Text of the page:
A ketogenic diet typically leads to a broad range of improvements in blood lipids as well as other cardiovascular risk factors such as blood pressure and inflammation. However, the changes we see in total and LDL cholesterol levels are much less predictable than the changes in other blood lipids such as triglycerides and HDL cholesterol. For some people, calculated LDL cholesterol goes down, and for others it goes up, sometimes quite a bit. This tendency for some people to see an increase in their LDL cholesterol has been a focus of research over the last decade because the question remains - “What, if anything, does this tell us when assessing one’s risk of heart disease?”
One approach to this question has been to examine the variations in the size of the LDL particles in the blood. With a well-formulated ketogenic diet, we see a shift away from the small dangerous LDL even when the total LDL goes up, so most of this increase is in the ‘good’ or ‘buoyant’ LDL fraction (Hallberg, 2018). Another factor to be taken into account is that during rapid weight loss, cholesterol that you had stored in your adipose tissue (ie, body fat) is mobilized as the fat cells shrink (Phinney 1990). This will artificially raise serum LDL as long as the weight loss continues, but it then comes back down once weight loss stops. To avoid being misled by this, the best strategy is to hold off checking blood lipids until a couple of months after weight loss ceases.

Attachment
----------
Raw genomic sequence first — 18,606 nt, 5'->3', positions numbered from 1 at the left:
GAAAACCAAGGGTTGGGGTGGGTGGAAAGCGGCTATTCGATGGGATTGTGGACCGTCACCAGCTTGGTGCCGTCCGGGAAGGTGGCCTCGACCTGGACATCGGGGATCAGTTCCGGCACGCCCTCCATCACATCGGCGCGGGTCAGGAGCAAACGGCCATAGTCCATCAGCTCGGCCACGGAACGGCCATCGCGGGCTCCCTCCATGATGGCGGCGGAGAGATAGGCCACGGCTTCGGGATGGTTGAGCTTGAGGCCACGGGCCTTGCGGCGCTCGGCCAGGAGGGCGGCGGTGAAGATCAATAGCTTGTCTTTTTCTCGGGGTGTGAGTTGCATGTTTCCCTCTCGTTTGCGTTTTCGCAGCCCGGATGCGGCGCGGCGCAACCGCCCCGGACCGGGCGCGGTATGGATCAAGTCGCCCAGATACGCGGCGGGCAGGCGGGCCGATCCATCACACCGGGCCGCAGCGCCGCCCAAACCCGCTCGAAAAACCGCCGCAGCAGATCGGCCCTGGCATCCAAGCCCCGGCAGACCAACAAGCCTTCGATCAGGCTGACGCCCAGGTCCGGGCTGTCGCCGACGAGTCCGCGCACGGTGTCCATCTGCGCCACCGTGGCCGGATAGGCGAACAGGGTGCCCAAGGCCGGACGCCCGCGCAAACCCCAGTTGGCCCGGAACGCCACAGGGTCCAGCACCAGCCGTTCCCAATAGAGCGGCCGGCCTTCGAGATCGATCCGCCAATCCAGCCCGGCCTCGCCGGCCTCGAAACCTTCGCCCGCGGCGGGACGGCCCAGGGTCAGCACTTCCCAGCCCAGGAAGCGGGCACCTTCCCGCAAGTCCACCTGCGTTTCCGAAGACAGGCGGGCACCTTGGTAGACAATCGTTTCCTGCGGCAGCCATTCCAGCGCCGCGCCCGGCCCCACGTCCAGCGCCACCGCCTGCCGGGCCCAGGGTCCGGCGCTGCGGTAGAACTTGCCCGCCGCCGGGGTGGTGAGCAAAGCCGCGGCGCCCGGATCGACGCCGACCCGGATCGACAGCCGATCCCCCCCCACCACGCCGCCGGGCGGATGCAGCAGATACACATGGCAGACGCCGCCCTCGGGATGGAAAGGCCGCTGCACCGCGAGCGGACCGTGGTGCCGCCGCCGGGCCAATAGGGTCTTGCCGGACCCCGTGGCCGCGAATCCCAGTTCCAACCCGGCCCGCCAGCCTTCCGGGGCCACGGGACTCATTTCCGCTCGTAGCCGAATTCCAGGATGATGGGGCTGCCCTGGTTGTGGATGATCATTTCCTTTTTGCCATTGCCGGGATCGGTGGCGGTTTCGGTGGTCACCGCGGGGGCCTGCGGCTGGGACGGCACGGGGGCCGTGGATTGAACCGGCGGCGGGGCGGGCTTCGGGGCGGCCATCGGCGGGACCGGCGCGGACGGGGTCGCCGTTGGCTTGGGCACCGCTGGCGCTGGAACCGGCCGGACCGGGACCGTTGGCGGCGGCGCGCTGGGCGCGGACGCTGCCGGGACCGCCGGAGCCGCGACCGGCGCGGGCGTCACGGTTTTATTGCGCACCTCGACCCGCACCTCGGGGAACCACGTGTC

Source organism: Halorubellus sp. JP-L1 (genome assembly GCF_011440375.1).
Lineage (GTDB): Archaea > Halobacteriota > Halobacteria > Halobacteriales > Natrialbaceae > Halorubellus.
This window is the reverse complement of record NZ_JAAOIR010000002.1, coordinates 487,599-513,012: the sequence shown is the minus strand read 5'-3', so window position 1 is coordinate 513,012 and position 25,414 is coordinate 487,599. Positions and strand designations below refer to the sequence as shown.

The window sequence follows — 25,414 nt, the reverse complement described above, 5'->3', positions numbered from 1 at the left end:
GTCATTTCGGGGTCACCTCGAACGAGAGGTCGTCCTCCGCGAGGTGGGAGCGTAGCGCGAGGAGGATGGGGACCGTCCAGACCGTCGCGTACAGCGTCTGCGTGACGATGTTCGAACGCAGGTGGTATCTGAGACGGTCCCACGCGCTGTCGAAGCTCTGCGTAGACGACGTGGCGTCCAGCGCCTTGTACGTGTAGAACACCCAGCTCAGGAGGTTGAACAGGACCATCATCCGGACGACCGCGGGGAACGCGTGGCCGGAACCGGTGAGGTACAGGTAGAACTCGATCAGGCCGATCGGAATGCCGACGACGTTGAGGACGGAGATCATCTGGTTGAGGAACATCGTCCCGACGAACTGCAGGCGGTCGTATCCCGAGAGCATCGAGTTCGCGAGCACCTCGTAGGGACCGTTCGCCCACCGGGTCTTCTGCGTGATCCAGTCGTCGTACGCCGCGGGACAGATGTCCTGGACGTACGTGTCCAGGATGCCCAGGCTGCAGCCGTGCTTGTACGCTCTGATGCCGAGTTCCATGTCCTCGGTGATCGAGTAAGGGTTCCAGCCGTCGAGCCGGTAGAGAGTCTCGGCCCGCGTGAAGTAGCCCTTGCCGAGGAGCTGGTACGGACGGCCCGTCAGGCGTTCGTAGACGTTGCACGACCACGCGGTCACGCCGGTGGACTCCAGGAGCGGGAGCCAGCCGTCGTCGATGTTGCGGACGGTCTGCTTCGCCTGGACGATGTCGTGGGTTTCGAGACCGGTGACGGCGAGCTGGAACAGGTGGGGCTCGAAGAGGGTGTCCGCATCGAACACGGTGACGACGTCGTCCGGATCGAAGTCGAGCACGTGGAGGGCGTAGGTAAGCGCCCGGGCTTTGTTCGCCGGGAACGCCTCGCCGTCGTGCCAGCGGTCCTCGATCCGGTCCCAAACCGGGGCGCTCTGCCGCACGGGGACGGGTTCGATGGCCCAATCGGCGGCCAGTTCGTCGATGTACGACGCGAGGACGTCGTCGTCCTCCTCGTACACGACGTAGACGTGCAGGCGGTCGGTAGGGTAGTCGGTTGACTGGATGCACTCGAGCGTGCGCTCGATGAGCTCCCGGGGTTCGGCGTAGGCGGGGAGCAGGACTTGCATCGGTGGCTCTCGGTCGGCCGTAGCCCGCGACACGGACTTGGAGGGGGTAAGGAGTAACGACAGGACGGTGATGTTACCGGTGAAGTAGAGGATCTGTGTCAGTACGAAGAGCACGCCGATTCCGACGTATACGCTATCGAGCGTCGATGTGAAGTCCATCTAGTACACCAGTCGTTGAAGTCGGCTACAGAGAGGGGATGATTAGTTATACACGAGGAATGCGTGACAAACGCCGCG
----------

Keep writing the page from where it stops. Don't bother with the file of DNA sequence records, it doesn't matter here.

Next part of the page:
And finally, there is increasing debate over the importance of the standard (i.e., calculated) LDL cholesterol level relative to the sum of other cardiovascular risk factors. This controversy makes it difficult for the individual patient to weigh the evidence from the various known risk factors. If you are uncertain, it is a good idea to follow up with your physician, who may recommend performing the most up-to-date assessment of your blood lipids, including the size and amounts of your LDL cholesterol fractions with a NMR or VAP lipoprotein test.
You can read more about blood lipid changes with a ketogenic diet for an in-depth look at the controversial use of the LDL cholesterol to assess heart disease risk.
Hallberg SJ, McKenzie AL, Williams PT, et al. Effectiveness and safety of a novel care model for the management of type 2 diabetes at 1 year: an open-label, non-randomized, controlled study [published online ahead of print February 07, 2018]. Diabetes Ther. doi: 10.1007/s13300-018-0373-9.Phinney SD, Tang AB, Waggoner CR, Tezanos-Pinto RG, Davis PA. The transient hypercholesterolemia of major weight loss. The American Journal of Clinical Nutrition, Volume 53, Issue 6, 1 June 1991, Pages 1404–1410. https://doi.org/10.1093/ajcn/53.6.1404